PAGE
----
Social Pressure Drivers

Social Actors

Social constituents are highly influential and have the ability to mobilize public sentiment, alter traditional norms, influence public concerns, and modify the roles of corporation in the context of social and environmental sustainability. When firms fail to address these social constituents, it can have severe consequences for their competitiveness.

Environmental and social activism reflect the shifts in community values and directs attention to and exposure of the firm via social media and the press. Similarly, indigenous and community rights affect firms because the congruence of the firms values are scrutinized within those communities. Local communities provide the labor and local economic market for a firm. Falling afoul of the values and not addressing the concerns of these communities uphold can diminish a firm’s viability to operate with the region.

These social drivers are supported by the functions of media. The press and social media play and important role in bringing environmental and sustainability issues to the forefront of public and industrial concern. They inform and encourage debate which serves to influence public and stakeholder opinions and attitudes.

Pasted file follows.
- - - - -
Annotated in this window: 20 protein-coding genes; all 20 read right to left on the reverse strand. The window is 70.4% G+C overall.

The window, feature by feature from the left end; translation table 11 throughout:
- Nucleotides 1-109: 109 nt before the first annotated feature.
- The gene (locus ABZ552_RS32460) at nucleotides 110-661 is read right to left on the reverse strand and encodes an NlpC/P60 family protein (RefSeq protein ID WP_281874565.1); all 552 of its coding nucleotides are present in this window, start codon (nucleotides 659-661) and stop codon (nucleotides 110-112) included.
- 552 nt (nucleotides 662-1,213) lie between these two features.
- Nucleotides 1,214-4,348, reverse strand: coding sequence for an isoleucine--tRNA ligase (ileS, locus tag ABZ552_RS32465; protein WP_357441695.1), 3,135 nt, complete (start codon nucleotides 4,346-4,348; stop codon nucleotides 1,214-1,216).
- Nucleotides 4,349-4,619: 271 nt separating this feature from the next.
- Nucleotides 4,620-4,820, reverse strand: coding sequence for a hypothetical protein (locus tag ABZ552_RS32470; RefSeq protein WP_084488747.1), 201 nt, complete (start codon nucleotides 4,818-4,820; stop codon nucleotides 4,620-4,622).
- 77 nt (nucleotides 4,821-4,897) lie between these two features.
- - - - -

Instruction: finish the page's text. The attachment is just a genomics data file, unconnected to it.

Market Mechanisms

As a firm addresses its own sustainability issues, each of its partners within the value chain face similar challenges and pressures. Each stakeholder interprets and responds to these pressures in a different manner. The firm must work together with its stakeholders to support the viability of the business, and address their concerns as well as its own concerns when responding to institutional pressures.

In addition, insurance companies increasingly equate environmental concerns of companies with financial risk. Companies that face environmental risk and liability also face higher insurance premiums, and insurance companies can place pressure on firms to form sound sustainability practices if they seek to be insured.

Similarly, investors pressure firms to adopt sustainability practices. Investors’ control of capital markets provides them with a unique position to influence firms’ strategic action, particularly when it comes to sustainability.